Asphaltos Trade, S.A v. Bituven P.R., LLC, CIVIL 18-1876 (BJM)

CourtUnited States District Courts. 1st Circuit. District of Puerto Rico
PartiesASPHALTOS TRADE, S.A., Plaintiff/Counter-Defendant, v. BITUVEN PUERTO RICO, LLC, Defendant/Counter-Plaintiff. JORGE ARTURO DIAZ MAYORAL, Third-party Plaintiff, v. BITUVEN PUERTO RICO, LLC, Third-party Defendant.
Docket NumberCIVIL 18-1876 (BJM)
Decision Date19 August 2021

ASPHALTOS TRADE, S.A., Plaintiff/Counter-Defendant,

BITUVEN PUERTO RICO, LLC, Defendant/Counter-Plaintiff.

JORGE ARTURO DIAZ MAYORAL, Third-party Plaintiff,

BITUVEN PUERTO RICO, LLC, Third-party Defendant.

CIVIL No. 18-1876 (BJM)

United States District Court, D. Puerto Rico

August 19, 2021



This matter arises out of a third-party counterclaim by Third-party Plaintiff Jorge Arturo Diaz Mayoral (“Diaz”) against Third-party Defendant Bituven Puerto Rico, LLC (“Bituven”). Asphaltos Trade, S.A. (“Asphaltos”) filed suit against Bituven, alleging, inter alia, that Bituven breached a contract between Bituven and Asphaltos when it sold liquid asphalt owned by Asphaltos without notifying or paying Asphaltos. Docket No. (“Dkt.”) 1. Bituven filed a third-party complaint against Puerto Rico Asphalt, LLC (“PRA”) and Jorge Arturo Diaz Mayoral (“Diaz”), alleging that PRA and Diaz had removed said asphalt without Bituven's permission. Dkt. 12. Diaz then filed the third-party counterclaim at issue.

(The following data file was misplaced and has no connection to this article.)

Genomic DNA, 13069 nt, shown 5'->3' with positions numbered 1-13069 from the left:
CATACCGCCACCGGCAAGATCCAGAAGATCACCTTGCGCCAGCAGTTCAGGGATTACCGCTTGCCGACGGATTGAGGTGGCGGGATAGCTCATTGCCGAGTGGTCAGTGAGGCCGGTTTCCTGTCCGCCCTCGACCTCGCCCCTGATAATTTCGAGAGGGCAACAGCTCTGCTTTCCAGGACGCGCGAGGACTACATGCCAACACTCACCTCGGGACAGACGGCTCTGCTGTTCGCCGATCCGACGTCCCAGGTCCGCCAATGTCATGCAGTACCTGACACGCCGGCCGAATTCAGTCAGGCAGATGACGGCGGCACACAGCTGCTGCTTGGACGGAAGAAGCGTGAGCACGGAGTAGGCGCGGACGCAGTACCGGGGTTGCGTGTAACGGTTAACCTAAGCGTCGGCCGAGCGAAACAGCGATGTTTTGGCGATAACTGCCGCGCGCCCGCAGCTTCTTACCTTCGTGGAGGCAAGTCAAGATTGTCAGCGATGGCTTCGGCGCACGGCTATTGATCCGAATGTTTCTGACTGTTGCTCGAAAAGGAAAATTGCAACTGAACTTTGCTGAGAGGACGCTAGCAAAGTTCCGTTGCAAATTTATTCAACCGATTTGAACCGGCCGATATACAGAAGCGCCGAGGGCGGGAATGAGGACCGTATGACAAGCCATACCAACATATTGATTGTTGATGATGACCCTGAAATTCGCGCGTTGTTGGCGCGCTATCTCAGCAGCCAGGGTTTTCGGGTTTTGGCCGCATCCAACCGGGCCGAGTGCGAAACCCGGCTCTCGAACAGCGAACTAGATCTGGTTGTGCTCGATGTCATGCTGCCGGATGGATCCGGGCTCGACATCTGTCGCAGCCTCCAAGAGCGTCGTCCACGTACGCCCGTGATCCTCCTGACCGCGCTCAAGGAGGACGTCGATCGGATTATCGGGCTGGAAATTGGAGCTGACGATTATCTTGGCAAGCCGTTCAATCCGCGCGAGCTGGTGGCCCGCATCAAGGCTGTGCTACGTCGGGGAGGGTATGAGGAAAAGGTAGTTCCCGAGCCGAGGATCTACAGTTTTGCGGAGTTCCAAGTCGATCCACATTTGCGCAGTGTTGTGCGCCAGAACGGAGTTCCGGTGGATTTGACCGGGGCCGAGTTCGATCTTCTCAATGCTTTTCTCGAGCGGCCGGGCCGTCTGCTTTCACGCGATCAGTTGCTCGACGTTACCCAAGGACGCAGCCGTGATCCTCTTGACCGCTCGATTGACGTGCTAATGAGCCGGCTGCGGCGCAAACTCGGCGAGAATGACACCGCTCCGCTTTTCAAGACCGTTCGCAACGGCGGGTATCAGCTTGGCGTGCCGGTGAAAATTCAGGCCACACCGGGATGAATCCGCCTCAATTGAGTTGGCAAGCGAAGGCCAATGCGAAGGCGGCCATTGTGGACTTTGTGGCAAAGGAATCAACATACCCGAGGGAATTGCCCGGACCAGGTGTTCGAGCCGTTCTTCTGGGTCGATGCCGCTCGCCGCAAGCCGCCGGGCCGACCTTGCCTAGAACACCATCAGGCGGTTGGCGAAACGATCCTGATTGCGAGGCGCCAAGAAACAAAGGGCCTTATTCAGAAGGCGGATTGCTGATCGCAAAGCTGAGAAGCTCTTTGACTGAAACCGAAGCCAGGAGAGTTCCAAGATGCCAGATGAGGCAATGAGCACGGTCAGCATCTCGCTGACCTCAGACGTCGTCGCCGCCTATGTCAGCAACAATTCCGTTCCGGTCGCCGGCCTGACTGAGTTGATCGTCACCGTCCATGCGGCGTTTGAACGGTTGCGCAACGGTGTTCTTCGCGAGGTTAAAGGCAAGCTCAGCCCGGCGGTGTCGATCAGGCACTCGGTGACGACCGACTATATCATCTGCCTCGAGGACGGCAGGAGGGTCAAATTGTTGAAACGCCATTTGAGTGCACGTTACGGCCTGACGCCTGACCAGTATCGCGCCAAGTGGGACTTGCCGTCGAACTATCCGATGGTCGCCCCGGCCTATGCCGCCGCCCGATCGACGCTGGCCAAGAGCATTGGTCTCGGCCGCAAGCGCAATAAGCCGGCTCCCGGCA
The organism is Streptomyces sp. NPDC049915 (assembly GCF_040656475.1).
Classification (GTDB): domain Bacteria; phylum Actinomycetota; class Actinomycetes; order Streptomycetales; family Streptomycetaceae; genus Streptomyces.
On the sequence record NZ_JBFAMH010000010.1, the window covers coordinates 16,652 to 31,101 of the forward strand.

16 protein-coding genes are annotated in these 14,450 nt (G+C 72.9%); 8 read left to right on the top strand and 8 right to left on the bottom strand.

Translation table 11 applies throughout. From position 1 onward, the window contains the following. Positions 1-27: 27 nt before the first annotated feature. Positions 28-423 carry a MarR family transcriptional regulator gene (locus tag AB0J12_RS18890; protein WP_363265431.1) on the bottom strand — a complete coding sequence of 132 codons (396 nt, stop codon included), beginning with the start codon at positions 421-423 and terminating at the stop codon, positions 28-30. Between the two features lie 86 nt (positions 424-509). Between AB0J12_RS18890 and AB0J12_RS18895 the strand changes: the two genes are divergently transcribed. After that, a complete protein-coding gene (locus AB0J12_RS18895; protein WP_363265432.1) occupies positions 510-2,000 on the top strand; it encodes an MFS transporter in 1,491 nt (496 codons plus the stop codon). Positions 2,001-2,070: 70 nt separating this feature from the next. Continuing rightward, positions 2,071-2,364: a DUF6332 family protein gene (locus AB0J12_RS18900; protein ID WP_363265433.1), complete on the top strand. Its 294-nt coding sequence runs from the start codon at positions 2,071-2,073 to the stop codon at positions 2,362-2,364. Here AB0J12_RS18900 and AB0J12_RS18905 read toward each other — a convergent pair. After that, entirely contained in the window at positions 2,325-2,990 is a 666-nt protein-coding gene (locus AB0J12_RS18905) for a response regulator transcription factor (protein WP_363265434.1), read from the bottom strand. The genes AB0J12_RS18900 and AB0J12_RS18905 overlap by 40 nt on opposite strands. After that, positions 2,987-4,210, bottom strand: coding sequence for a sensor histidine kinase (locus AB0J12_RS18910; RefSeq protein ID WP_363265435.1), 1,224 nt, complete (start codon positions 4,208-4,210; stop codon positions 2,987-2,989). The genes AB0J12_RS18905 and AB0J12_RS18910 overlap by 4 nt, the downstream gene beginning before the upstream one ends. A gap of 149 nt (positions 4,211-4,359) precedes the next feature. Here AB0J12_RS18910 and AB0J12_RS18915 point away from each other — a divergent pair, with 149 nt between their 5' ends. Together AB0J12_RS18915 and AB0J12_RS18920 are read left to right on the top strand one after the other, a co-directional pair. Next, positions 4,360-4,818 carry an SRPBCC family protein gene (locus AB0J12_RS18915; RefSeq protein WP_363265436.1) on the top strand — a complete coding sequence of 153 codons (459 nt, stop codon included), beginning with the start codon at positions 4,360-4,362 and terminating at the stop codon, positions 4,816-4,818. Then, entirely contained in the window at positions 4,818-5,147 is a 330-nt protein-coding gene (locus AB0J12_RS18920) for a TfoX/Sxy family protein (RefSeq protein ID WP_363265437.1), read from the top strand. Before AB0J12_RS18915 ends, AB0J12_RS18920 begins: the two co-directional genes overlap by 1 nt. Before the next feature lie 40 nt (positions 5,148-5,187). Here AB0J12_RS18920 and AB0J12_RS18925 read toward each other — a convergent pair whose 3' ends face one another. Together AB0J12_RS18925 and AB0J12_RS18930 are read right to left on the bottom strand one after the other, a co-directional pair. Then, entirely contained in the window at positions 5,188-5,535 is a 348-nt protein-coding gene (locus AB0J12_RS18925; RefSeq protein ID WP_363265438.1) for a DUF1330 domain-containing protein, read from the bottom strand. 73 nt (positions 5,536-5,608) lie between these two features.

In his third-party counterclaim Diaz alleges, inter alia, that Bituven caused him tortious harm and that Bituven was unjustly enriched under Article 1802 of the Puerto Rico Civil Code, P.R. Laws Ann. tit. 31, § 5141, through the act of filing a third-party complaint against PRA and Diaz, the President of PRA. Dkt. 107 (hereinafter “Counterclaim Complaint” or “Countercl. Compl.”). Diaz's counterclaim also alleges unclean hands, perjury, bad faith, abuse of legal process, fraud, and defamation on the part of Bituven under both federal and Puerto Rico law. Id. at 56-65. Diaz argues that Bituven knowingly filed a third-party complaint containing an inconsistent factual record and frivolous federal claims under 18 USC § 659. Id. at 44-67. Bituven moved to dismiss Diaz's counterclaims, Dkt. 156, and Diaz opposed, Dkt. 183. This case is before me by consent of the parties. Dkt. 85-86. For the following reasons, Bituven's motion is GRANTED IN PART.